The Brothers Four

From Wikipedia, the free encyclopedia

The Brothers Four
The Brothers Four at University of Michigan, 1964–65
The Brothers Four at University of Michigan, 1964–65
Background information
OriginSeattle, Washington, U.S.
GenresFolk, pop
Years active1957–present
LabelsColumbia (U.S.)
Philips (U.K.)
Various others
MembersBob Flick
Mike McCoy
Mark Pearson
Karl Olsen[1]
Past membersMike Kirkland
Dick Foley
Bob Haworth
Tom Coe
John Paine
Terry Lauber
John Hylton[2]

The Brothers Four is an American folk singing group formed in 1957 in Seattle, Washington, and best known for their 1960 hit song "Greenfields".


Bob Flick, John Paine, Mike Kirkland, and Dick Foley met at the University of Washington,[3] where they were members of the Phi Gamma Delta fraternity in 1956 (hence the "Brothers" appellation). Their first professional performances were the result of a prank played on them in 1958 by a rival fraternity, who had arranged for someone to call them, pretend to be from Seattle's Colony Club, and invite them to come down to audition for a gig. Even though they were not expected at the club, they were allowed to sing a few songs and were subsequently hired. Flick recalls them being paid "mostly in beer".

They left for San Francisco in 1959, where they met Mort Lewis, Dave Brubeck's manager.[3] Lewis became their manager and later that year secured them a contract with Columbia Records.[3] Their second single, "Greenfields", released in January 1960, hit No. 2 on the Billboard Hot 100,[4] sold over one million copies and was awarded a gold disc by the RIAA.[5] Their first album, The Brothers Four, released toward the end of the year, made the top 20.[3] Other highlights of their early career included singing their fourth single, "The Green Leaves of Summer", from the John Wayne movie The Alamo, at the 1961 Academy Awards, and having their third album, BMOC: Best Music On/Off Campus, go top 10. They also recorded the title song for the Hollywood film Five Weeks in a Balloon in 1962 and the theme song for the ABC television series Hootenanny, "Hootenanny Saturday Night", in 1963. They also gave "Sloop John B" a try, released as "The John B Sails".[6]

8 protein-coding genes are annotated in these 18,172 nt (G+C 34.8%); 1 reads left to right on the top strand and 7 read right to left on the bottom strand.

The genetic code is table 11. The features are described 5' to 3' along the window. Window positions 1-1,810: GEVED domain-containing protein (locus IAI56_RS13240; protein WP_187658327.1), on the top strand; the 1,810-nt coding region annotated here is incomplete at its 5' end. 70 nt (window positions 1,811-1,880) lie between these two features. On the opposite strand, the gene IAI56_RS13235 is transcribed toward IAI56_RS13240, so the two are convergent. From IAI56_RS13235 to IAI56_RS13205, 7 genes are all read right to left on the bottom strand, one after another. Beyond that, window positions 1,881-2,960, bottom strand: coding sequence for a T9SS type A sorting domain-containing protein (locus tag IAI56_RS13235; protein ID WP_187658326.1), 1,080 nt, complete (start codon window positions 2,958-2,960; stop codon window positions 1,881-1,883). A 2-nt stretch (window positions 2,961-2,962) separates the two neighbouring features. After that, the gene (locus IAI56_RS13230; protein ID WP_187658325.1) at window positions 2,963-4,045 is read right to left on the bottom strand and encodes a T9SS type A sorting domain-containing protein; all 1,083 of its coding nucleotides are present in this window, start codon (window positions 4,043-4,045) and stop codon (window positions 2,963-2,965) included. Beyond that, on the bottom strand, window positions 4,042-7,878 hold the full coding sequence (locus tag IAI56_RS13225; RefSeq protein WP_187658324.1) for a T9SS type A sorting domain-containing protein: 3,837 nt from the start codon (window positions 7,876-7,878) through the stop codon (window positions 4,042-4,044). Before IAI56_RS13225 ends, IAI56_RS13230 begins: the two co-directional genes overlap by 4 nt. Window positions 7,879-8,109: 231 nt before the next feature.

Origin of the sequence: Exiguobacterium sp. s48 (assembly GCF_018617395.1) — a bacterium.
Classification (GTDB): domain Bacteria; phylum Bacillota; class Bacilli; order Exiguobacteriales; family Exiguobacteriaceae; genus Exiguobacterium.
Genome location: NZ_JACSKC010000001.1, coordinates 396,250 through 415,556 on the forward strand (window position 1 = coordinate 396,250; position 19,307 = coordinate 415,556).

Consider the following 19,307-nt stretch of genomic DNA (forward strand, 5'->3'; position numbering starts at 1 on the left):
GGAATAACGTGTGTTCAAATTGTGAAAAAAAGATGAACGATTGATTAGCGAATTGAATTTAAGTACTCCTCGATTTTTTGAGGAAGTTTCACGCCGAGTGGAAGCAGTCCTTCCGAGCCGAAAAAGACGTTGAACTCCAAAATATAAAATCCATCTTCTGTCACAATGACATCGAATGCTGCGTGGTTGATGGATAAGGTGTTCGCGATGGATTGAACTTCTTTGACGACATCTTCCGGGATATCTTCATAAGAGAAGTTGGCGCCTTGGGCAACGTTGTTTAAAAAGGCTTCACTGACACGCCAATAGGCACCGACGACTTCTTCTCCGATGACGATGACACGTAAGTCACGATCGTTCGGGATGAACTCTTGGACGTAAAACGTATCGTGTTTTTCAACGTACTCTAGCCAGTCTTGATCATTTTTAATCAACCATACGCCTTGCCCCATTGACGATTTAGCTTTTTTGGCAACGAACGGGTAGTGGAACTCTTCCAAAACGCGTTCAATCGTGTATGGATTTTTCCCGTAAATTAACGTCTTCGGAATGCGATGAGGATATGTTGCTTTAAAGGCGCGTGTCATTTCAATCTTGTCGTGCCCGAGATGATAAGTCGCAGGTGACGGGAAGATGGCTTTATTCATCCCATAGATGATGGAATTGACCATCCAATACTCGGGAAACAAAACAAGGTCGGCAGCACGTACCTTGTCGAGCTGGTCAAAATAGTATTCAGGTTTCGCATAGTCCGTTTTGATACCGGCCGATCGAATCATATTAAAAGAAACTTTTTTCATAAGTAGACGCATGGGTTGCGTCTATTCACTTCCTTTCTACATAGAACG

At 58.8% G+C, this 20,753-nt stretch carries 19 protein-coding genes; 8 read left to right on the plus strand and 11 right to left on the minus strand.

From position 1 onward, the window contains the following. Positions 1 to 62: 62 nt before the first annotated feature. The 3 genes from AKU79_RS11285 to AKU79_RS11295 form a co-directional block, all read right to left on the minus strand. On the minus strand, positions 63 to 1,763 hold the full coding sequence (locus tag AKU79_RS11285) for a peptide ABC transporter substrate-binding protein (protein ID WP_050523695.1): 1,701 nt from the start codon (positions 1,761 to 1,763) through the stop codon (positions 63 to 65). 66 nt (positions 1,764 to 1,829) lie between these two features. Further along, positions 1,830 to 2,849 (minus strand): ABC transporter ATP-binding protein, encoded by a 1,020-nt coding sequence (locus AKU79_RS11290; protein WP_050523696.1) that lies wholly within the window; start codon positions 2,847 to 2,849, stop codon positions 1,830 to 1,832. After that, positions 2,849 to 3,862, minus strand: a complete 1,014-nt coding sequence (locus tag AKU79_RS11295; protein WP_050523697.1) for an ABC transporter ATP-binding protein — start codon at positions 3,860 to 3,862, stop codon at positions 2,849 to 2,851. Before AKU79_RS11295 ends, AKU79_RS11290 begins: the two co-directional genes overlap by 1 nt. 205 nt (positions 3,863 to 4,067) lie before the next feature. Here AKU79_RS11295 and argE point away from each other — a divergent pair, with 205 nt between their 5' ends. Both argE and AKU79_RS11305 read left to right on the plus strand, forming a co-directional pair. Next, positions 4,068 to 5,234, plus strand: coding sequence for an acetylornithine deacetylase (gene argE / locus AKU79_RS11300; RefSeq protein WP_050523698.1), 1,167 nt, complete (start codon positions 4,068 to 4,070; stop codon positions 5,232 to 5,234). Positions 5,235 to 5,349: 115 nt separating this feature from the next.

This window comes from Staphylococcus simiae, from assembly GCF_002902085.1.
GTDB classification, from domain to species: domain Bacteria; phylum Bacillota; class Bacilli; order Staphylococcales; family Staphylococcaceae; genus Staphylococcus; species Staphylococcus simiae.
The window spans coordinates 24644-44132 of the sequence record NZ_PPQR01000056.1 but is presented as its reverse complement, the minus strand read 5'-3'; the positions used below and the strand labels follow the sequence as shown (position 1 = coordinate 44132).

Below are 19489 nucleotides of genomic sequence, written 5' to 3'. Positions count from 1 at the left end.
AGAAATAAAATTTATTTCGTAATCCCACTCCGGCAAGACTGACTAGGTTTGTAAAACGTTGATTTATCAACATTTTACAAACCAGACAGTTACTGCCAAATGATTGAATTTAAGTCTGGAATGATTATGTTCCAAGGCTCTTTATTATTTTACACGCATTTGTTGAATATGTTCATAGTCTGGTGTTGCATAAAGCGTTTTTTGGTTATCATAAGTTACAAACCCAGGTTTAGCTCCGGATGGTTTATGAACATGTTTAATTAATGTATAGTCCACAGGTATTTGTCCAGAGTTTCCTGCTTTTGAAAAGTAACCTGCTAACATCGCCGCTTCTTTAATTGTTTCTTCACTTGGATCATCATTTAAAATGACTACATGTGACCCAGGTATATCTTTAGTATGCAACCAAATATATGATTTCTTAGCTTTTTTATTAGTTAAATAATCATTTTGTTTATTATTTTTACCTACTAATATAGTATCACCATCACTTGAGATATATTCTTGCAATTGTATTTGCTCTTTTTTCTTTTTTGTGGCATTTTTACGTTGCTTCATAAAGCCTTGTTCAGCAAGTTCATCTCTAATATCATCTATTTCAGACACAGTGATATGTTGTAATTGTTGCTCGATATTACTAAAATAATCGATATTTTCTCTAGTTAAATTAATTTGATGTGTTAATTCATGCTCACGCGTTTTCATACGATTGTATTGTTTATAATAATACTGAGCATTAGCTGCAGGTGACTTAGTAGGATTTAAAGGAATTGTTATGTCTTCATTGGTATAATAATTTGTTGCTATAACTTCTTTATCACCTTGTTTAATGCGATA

The British Invasion and the ascendance of edgier folk rock musicians such as Bob Dylan put an end to the Brothers Four's early period of success,[3] but they kept performing and making records, doing particularly well in Japan and on the American hotel circuit.

The group attempted a comeback by recording a highly commercialized version of Dylan's "Mr. Tambourine Man", but were unable to release it due to licensing issues; The Byrds eventually licensed an agreement for their own version, with their Billboard No. 1 hit released in April 1965.[7]

The group, in a business partnership with Jerry Dennon, built a radio station in Seaside, Oregon (KSWB) in 1968.[8] The station was subsequently sold in 1972 to a group from Montana, and later to a self-proclaimed minister, and finally merged into a larger conglomerate of radio stations.

Mike Kirkland left the group in 1969 and was replaced by Mark Pearson, another University of Washington alumnus. In 1971, Pearson left and was replaced by Bob Haworth, who stayed until 1985 and was replaced by a returning Pearson. Dick Foley left the group in 1990 and was replaced by Terry Lauber. The group is still active after 66 years in the business.

Founding former member Kirkland died of cancer on August 20, 2020, at age 82.[9]

Selected discography[edit]

The group in 1963


Year Album Billboard 200
Record Label
1960 Rally 'Round Columbia
The Brothers Four 11
1961 Roamin'
Song Book 71
BMOC: Best Music On/Off Campus 4